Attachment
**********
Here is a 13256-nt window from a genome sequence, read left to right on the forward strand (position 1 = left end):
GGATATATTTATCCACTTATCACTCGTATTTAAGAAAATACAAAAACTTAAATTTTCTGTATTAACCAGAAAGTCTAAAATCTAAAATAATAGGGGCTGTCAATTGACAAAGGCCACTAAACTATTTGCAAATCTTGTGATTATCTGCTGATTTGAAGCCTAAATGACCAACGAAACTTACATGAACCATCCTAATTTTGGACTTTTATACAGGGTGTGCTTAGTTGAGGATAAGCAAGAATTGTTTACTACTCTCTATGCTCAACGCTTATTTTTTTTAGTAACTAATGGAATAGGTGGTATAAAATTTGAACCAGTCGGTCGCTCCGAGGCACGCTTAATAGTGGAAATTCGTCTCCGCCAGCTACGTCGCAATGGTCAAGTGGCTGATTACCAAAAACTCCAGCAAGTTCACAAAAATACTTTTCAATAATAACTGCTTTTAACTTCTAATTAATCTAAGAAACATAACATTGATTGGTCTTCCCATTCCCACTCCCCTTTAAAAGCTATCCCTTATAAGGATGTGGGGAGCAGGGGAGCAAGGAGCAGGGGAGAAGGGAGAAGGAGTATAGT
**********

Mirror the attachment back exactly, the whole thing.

Here is a 13256-nt window from a genome sequence, read left to right on the forward strand (position 1 = left end):
GGATATATTTATCCACTTATCACTCGTATTTAAGAAAATACAAAAACTTAAATTTTCTGTATTAACCAGAAAGTCTAAAATCTAAAATAATAGGGGCTGTCAATTGACAAAGGCCACTAAACTATTTGCAAATCTTGTGATTATCTGCTGATTTGAAGCCTAAATGACCAACGAAACTTACATGAACCATCCTAATTTTGGACTTTTATACAGGGTGTGCTTAGTTGAGGATAAGCAAGAATTGTTTACTACTCTCTATGCTCAACGCTTATTTTTTTTAGTAACTAATGGAATAGGTGGTATAAAATTTGAACCAGTCGGTCGCTCCGAGGCACGCTTAATAGTGGAAATTCGTCTCCGCCAGCTACGTCGCAATGGTCAAGTGGCTGATTACCAAAAACTCCAGCAAGTTCACAAAAATACTTTTCAATAATAACTGCTTTTAACTTCTAATTAATCTAAGAAACATAACATTGATTGGTCTTCCCATTCCCACTCCCCTTTAAAAGCTATCCCTTATAAGGATGTGGGGAGCAGGGGAGCAAGGAGCAGGGGAGAAGGGAGAAGGAGTATAGT